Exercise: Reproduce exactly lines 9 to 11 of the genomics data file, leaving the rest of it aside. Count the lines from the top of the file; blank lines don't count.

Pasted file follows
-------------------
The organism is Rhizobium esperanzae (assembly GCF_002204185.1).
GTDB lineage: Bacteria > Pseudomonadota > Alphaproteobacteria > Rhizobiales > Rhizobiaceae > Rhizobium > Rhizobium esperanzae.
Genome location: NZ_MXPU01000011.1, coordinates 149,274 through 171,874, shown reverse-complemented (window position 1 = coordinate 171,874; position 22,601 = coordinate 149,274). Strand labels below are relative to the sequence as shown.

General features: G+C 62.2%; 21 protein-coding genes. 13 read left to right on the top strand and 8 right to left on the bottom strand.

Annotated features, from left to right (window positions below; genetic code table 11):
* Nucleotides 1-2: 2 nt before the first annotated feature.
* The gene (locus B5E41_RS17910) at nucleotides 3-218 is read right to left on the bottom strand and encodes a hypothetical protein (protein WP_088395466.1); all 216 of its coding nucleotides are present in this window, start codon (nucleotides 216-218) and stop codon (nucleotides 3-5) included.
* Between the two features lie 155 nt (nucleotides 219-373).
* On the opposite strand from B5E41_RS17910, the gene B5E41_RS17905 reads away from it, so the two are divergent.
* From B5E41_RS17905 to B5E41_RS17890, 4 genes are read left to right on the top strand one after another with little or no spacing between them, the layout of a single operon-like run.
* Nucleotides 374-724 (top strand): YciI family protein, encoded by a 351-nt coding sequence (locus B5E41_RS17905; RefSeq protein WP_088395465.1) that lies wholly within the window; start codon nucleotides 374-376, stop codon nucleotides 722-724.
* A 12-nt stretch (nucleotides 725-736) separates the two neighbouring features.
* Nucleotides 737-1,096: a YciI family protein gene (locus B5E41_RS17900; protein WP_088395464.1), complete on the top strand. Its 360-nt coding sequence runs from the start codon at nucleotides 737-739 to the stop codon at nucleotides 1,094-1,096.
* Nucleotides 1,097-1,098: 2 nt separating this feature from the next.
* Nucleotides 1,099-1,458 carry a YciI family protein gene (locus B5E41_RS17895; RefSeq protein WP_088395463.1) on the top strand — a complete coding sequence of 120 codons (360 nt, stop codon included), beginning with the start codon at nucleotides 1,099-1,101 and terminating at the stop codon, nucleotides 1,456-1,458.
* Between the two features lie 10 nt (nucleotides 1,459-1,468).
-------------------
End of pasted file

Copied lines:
* On the opposite strand from B5E41_RS17910, the gene B5E41_RS17905 reads away from it, so the two are divergent.
* From B5E41_RS17905 to B5E41_RS17890, 4 genes are read left to right on the top strand one after another with little or no spacing between them, the layout of a single operon-like run.
* Nucleotides 374-724 (top strand): YciI family protein, encoded by a 351-nt coding sequence (locus B5E41_RS17905; RefSeq protein WP_088395465.1) that lies wholly within the window; start codon nucleotides 374-376, stop codon nucleotides 722-724.